Organized aid work is not easy. It's a profession, and requires professional skills. It's a particularly hard profession at that, because you're face to face with massive amounts of suffering, with which come all the other dark sides of humanity. Suffering doesn't make people nice. Aid recipients aren't all doe-eyed innocent wonderful people ready to fall on their knees in gratitude. Some will try to cheat, steal, or rob; out of desperation or less morally defensible motives. What's more, receiving aid can be deeply humiliating. Nobody wants to 'accept charity.' The very act of being helped can perpetuate the problem you're out to ostensibly solve, and drive people deeper into misery.
Doing it right requires a deep understanding of the specific problems being addressed, excellent organizational skills, gobs of common sense, and massive sensitivity to the people being helped. I know people who have spent most of their lives doing such things, and one thing I hear quite consistently is that starry-eyed, well-intentioned amateurs can make a huge mess of things, quite often putting themselves in danger in the process.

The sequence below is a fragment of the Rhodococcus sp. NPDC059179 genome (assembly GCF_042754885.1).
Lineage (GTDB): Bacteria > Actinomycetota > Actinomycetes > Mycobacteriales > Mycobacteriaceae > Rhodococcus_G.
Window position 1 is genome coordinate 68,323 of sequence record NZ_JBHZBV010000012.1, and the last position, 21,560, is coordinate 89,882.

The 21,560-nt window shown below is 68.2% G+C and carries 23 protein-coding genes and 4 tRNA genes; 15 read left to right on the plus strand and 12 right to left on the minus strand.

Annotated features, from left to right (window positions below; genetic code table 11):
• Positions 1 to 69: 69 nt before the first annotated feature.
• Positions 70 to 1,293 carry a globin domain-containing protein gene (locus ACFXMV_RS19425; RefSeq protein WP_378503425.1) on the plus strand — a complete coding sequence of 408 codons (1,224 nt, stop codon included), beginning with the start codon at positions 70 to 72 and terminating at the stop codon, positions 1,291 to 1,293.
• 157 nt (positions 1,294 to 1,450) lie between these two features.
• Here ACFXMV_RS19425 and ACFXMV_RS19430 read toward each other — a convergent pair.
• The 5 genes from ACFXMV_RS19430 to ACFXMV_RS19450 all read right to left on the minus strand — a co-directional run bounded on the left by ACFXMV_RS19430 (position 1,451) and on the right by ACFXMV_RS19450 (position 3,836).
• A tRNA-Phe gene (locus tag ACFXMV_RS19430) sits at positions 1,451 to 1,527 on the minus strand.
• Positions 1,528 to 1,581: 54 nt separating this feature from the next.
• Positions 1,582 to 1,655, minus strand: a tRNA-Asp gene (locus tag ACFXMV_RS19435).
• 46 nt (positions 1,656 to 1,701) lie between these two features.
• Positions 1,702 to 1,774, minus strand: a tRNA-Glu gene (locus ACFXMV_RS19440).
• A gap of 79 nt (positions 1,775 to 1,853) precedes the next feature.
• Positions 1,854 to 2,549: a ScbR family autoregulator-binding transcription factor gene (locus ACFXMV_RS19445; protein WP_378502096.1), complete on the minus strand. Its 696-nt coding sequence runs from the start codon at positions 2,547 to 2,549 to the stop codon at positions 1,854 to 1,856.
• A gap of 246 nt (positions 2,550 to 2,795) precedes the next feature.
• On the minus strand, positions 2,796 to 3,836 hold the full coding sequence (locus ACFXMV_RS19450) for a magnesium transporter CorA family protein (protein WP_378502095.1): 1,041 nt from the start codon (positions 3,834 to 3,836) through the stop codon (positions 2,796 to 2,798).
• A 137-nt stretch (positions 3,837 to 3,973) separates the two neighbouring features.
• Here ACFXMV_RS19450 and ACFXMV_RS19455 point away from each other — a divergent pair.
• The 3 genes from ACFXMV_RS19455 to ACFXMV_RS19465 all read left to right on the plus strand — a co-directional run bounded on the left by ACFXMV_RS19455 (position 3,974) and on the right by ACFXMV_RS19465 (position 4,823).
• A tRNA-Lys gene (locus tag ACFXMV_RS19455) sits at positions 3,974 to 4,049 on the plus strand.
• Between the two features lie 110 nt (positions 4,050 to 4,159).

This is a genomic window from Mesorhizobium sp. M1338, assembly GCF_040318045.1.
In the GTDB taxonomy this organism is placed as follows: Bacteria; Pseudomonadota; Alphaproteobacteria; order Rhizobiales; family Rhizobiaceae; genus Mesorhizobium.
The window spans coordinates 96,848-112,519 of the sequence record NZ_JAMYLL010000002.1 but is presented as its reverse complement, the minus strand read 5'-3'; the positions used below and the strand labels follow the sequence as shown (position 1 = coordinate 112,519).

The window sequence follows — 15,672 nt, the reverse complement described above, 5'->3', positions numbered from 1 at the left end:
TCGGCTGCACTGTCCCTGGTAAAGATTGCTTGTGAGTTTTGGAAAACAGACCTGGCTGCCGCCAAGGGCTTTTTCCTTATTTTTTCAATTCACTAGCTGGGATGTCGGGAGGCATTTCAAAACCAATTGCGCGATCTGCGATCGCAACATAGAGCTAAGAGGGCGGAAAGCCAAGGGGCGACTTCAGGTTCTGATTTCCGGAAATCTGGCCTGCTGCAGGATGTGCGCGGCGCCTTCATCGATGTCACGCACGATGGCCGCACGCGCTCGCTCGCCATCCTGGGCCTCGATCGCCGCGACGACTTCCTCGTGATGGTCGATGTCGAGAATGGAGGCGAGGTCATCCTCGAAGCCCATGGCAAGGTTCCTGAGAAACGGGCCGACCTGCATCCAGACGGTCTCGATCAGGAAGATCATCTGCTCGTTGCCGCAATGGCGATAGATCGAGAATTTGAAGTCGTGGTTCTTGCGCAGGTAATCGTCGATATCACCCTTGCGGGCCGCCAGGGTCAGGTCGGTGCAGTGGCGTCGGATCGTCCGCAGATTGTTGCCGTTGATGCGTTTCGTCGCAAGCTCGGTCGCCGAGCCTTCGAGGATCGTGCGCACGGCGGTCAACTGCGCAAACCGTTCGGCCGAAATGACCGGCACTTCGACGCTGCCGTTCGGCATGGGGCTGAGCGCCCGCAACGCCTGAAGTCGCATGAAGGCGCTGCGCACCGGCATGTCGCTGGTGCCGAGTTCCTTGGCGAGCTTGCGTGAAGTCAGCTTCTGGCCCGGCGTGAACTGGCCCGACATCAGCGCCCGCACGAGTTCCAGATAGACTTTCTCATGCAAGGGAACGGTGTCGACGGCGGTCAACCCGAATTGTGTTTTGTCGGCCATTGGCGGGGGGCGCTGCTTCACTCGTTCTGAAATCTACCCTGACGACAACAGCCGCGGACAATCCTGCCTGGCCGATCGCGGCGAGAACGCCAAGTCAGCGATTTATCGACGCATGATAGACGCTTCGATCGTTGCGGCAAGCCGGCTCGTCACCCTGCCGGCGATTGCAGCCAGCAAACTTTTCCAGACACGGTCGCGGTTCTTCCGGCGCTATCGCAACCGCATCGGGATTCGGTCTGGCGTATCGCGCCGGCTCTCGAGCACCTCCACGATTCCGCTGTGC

Do I mean that there should be no organized helping at all? Of course not. What I do mean is that it is serious business. Competent professionals should be in charge, and amateurs should ask them if there's some way they can help. There are plenty of organizations that recruit amateur volunteers and get them to do stuff that is actually helpful and makes use of the skills they have. If you think you can do this better on your own, you are seriously deluding yourself.
Second, "intentional helping" of the kind Uku demands in his blog—"let's discuss how we can help people and then go do it"—has a trap. So you have a guilty conscience and feel you need to do something for other people. Great.
Trouble is, it's insanely easy to pivot from the wish to help people into the desire to make that guilty conscience go away. This makes it all about you and your guilty conscience again, not about whichever kind of suffering caused that compassion to spring up in the first place. Helping becomes just another way to masturbate your ego. So you knit your wrist-warmers or have a nice outing with your buddies helping people get the ice off their windshields or go pour cocoa at the Night of the Homeless, and then you feel you're a nice good person. If you have a tendency to assholishness, you'll very likely feel entitled to lecture others about their lack of social engagement too.
That's several steps backwards—your attempt didn't help much or may actually have done harm, you wasted some perfectly good compassion, and you turned into more of a prick to be around.